Many fertility lawyers are not willing to draft surrogacy agreements for people pursuing traditional surrogacy arrangements. The legal risks are too great; the results, too unreliable.
Traditional surrogacy is when the surrogate not only carries the child, but also donates her eggs. She is the biological mother who carries the child with the intention of giving it to the intended parent(s) upon birth.
Traditional surrogacy is not very common in Ontario. Instead, most people go through gestational surrogacy.
Gestational surrogacy refers to arrangements in which the woman carrying the child is notbiologically related to the child. The egg is retrieved from the intended mother (the woman who will raise the child) or an egg donor.
There are good reasons why a person or couple would want to pursue traditional surrogacy over gestational surrogacy:
- It’s cheaper
- It’s easier
- It’s faster
For individuals and couples who need a surrogate and an egg donor to have a baby, traditional surrogacy is an obvious way to streamline the process.
However, traditional surrogacy is fraught with risk.
Risks of Traditional Surrogacy
The primary concern of intended parents and surrogates is that the other parties will change their minds.
There is not sufficient case law in Canada to state with absolute certainty what would happen if a traditional surrogate changed her mind. But there is a good chance that if she did, she would be recognized as a legal parent of the child and granted at least some legal rights. It is even possible she would be granted custody and that the sperm donor/intended father would have to pay child support.
Even if the parties are all in agreement, and even if the surrogate is a friend or relative, there is nonetheless a greater risk that the court order pertaining to legal parentage will not be granted in a traditional surrogacy arrangement versus a gestational surrogacy arrangement.
In the famous “Baby M” case from the 1980s, a New Jersey couple entered into a traditional surrogacy agreement. The sperm was from the intended father. After giving birth, the surrogate mother changed her mind about the agreement and refused to relinquish the child to the intended parents. The police eventually returned the child to the intended parents and the surrogate mother sued for custody. The agreement was ultimately not upheld; the child remained with the intended parents, and the surrogate was entitled to visitation and other legal rights.
While it is difficult for any woman to know in advance what it will be like to give up the child she has carried for nine months, many people believe that if a surrogate is biologically related to the child there is a greater risk of her changing her mind. From a legal perspective, if a surrogate is the genetic mother there is a much greater chance she would be successful in court in the event of a dispute.
Anecdotally speaking, traditional surrogacy makes many health professionals, surrogacy lawyers and judges uncomfortable.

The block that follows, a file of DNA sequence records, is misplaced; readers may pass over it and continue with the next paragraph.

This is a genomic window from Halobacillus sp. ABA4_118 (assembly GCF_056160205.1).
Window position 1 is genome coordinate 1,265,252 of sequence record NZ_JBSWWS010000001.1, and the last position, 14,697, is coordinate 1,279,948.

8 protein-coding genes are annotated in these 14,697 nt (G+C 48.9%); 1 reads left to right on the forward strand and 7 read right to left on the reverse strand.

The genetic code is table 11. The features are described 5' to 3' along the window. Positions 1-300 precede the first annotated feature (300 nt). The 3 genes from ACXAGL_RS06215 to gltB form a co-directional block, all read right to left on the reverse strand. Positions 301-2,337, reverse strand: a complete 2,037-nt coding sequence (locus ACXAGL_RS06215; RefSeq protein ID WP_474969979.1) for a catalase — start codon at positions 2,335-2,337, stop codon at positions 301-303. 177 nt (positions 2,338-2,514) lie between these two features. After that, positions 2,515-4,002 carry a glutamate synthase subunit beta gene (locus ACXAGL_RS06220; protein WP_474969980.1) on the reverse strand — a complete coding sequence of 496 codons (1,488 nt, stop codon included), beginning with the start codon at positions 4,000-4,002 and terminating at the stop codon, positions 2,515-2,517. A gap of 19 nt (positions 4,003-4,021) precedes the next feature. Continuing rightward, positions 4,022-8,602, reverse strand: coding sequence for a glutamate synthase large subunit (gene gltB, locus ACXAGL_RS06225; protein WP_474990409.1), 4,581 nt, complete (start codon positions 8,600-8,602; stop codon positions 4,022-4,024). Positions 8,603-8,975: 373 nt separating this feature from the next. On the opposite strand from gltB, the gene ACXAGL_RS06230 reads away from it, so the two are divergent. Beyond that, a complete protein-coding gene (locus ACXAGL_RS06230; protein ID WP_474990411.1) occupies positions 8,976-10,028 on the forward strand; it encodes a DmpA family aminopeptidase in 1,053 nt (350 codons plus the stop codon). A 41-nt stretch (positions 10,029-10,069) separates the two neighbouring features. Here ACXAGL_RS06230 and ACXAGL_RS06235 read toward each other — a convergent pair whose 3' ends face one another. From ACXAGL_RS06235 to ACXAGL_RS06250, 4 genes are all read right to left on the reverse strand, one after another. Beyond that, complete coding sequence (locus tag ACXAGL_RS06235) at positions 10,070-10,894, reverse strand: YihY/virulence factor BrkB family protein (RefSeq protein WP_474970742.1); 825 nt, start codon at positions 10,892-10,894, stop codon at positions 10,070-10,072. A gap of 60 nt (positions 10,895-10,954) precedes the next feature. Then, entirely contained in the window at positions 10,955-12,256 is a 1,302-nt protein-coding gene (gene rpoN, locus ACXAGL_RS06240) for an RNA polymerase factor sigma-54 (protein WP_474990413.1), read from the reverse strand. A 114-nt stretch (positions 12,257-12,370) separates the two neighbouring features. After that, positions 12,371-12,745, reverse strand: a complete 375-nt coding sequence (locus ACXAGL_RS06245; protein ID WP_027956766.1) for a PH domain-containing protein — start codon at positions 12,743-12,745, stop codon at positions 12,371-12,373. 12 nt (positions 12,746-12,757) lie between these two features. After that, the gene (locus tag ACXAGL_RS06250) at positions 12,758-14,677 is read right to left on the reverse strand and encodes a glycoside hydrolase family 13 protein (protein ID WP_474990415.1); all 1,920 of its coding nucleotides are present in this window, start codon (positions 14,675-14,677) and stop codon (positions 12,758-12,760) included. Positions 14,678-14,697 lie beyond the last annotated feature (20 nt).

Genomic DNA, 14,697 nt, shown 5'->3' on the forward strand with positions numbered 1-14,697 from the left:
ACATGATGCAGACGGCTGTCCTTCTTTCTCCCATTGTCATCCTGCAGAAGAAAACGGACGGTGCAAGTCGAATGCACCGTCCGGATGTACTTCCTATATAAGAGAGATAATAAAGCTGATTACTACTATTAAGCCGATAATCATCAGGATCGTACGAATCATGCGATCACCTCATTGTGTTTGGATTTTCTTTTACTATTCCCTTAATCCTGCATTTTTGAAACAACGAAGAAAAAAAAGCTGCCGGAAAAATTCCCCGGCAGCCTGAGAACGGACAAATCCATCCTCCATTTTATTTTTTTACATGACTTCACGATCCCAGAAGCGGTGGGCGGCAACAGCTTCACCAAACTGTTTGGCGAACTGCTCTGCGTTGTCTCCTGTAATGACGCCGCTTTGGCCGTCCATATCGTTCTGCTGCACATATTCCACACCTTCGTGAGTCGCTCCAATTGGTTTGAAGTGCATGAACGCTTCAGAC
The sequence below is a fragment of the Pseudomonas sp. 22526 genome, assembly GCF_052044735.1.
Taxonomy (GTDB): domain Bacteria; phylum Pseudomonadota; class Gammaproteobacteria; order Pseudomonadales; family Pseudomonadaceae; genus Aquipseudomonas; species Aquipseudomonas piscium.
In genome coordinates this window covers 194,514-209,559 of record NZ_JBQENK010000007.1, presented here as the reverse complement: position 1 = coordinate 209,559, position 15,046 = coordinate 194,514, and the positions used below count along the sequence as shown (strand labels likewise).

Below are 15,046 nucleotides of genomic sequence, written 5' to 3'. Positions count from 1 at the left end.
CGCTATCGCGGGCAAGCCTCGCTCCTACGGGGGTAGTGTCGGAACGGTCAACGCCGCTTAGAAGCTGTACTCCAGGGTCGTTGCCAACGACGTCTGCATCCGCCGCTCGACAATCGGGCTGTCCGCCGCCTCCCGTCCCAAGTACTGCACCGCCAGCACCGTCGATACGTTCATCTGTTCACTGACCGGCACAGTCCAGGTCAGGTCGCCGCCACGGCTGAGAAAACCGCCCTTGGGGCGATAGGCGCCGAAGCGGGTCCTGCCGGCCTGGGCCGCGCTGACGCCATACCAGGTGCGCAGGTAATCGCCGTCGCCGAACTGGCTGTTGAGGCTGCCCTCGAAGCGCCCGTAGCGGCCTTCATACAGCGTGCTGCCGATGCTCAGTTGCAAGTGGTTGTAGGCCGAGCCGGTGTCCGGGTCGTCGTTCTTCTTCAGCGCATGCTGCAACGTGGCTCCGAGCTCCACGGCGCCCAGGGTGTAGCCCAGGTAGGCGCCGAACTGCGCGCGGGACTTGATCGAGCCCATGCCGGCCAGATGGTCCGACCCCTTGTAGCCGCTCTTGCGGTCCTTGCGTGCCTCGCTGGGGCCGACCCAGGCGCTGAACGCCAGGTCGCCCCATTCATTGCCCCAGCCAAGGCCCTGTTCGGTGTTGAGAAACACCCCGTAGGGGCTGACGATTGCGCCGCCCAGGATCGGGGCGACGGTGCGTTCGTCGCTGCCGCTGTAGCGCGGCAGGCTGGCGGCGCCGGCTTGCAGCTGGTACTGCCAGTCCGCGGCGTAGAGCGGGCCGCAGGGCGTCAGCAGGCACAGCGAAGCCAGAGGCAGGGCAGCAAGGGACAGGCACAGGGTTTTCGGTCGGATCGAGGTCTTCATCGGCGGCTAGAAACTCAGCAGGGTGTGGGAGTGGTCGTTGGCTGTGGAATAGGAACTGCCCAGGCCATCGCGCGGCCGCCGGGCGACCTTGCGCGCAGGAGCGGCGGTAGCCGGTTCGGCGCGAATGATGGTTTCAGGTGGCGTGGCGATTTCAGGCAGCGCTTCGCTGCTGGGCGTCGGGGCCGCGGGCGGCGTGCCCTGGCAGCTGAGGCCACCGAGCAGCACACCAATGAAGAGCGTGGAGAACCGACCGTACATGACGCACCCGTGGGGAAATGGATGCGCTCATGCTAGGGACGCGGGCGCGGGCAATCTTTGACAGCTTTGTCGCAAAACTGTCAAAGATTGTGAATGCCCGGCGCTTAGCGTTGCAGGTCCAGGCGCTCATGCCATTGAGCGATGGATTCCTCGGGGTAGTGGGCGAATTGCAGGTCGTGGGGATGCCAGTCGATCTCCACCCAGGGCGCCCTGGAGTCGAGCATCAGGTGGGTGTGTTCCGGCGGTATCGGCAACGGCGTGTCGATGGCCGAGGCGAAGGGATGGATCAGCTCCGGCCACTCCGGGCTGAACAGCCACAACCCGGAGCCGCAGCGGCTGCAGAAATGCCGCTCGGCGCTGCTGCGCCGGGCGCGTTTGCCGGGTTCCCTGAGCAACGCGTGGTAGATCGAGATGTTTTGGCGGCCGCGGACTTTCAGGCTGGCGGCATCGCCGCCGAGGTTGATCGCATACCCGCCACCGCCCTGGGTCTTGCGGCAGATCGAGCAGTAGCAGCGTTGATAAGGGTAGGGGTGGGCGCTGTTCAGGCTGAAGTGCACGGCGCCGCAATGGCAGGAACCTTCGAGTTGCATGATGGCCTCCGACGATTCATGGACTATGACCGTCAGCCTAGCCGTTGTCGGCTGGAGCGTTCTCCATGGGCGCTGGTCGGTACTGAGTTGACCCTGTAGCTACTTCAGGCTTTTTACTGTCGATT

To make matters more complicated, some people pursue traditional surrogacy without professional oversight.
With traditional surrogacy, some people attempt home insemination because:
(a) it is cheaper than paying for the assistance of a fertility clinic; and
(b) many clinics refuse to perform the insemination for traditional surrogates (because of the legal risks).
Home insemination introduces medical risks for the surrogate (the sperm has not been tested) and the baby (the surrogate might have health issues that could affect the pregnancy or health of the child).
Because it is often fertility clinics that require parties to obtain legal advice, and because many lawyers refuse to draft traditional surrogacy contracts, some arrangements are pursued without the involvement of surrogacy attorneys. Without legal advice there may not be a contract or parties may attempt to draft one themselves – a strategy that is almost guaranteed to call its enforceability into question. Without consulting a lawyer for the contract, people miss out on valuable legal advice about their rights and obligations.
This is what happened in 2011 when a New Brunswick woman acted as a traditional surrogate and did not receive legal advice. The intended parents separated and decided to terminate the relationship despite the fact that the surrogate was already pregnant (a very rare occurrence). The agreement did not sufficiently protect the surrogate’s rights. Had the parties spoken with their own lawyers they would have been advised that the surrogate was too young – under the Assisted Human Reproduction Act it was against the law for the intended parents to “counsel or induce” her to become a surrogate mother knowing that she was under 21 years of age. The surrogate would also have been advised in advance of her options in the event the intended parents changed their minds. After the birth she found adoptive parents, but it was undoubtedly a very stressful and painful experience for her.
In Canada there are very few cases of surrogacy situations gone wrong; this is not likely a result of good fortune, but rather a result of the good advice of surrogacy professionals – lawyers, doctors, psychological counsellors, agencies, and others in the field of assisted reproduction. Most of these professionals advise against traditional surrogacy.
Gestational surrogacy protects the interests of all parties involved better than traditional surrogacy. It increases the chance that the original intentions of the parties will match the outcome. Intended parents and surrogates considering traditional surrogacy should think twice before pursuing it.
through a difficult time?